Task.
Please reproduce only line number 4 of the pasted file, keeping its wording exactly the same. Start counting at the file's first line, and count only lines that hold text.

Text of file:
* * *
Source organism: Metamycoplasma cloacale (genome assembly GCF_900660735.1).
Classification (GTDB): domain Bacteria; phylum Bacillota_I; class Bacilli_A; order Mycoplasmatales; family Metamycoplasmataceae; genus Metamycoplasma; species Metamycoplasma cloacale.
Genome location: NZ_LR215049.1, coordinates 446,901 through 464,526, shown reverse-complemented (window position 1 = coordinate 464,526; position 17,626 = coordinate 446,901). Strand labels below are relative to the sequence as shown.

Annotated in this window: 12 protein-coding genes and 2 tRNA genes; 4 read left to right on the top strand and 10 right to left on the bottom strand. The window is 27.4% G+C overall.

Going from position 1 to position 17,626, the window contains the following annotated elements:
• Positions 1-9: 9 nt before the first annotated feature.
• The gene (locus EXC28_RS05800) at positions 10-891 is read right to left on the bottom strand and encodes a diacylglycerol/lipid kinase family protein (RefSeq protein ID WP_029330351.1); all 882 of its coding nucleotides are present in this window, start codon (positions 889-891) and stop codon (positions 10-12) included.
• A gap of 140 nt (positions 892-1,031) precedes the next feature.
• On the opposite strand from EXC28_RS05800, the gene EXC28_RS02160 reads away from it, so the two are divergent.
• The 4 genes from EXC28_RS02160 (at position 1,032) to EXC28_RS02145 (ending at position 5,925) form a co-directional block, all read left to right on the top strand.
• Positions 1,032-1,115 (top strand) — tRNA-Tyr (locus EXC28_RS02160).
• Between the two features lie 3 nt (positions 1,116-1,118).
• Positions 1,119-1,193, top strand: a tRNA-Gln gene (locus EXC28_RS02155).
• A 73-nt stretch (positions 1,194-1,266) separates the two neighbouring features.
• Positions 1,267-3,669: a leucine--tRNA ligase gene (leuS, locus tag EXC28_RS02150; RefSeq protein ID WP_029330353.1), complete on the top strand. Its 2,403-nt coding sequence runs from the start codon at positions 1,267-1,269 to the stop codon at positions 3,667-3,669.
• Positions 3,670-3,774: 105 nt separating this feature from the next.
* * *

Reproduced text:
Annotated in this window: 12 protein-coding genes and 2 tRNA genes; 4 read left to right on the top strand and 10 right to left on the bottom strand. The window is 27.4% G+C overall.